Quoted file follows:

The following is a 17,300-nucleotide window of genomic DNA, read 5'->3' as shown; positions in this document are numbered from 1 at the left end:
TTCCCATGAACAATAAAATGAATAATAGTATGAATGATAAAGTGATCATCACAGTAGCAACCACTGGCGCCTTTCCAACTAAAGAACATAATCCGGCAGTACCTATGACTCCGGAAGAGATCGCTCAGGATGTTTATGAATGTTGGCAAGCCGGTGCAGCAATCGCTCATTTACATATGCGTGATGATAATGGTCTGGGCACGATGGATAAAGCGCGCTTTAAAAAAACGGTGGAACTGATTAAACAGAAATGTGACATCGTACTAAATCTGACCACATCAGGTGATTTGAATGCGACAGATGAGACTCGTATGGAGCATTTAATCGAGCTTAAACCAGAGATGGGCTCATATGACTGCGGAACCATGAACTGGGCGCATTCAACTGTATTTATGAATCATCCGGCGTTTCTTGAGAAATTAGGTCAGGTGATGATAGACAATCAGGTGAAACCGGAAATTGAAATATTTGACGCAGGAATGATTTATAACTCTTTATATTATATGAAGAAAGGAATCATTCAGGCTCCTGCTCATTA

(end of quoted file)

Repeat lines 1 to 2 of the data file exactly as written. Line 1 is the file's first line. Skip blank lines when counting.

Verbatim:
The following is a 17,300-nucleotide window of genomic DNA, read 5'->3' as shown; positions in this document are numbered from 1 at the left end:
TTCCCATGAACAATAAAATGAATAATAGTATGAATGATAAAGTGATCATCACAGTAGCAACCACTGGCGCCTTTCCAACTAAAGAACATAATCCGGCAGTACCTATGACTCCGGAAGAGATCGCTCAGGATGTTTATGAATGTTGGCAAGCCGGTGCAGCAATCGCTCATTTACATATGCGTGATGATAATGGTCTGGGCACGATGGATAAAGCGCGCTTTAAAAAAACGGTGGAACTGATTAAACAGAAATGTGACATCGTACTAAATCTGACCACATCAGGTGATTTGAATGCGACAGATGAGACTCGTATGGAGCATTTAATCGAGCTTAAACCAGAGATGGGCTCATATGACTGCGGAACCATGAACTGGGCGCATTCAACTGTATTTATGAATCATCCGGCGTTTCTTGAGAAATTAGGTCAGGTGATGATAGACAATCAGGTGAAACCGGAAATTGAAATATTTGACGCAGGAATGATTTATAACTCTTTATATTATATGAAGAAAGGAATCATTCAGGCTCCTGCTCATTA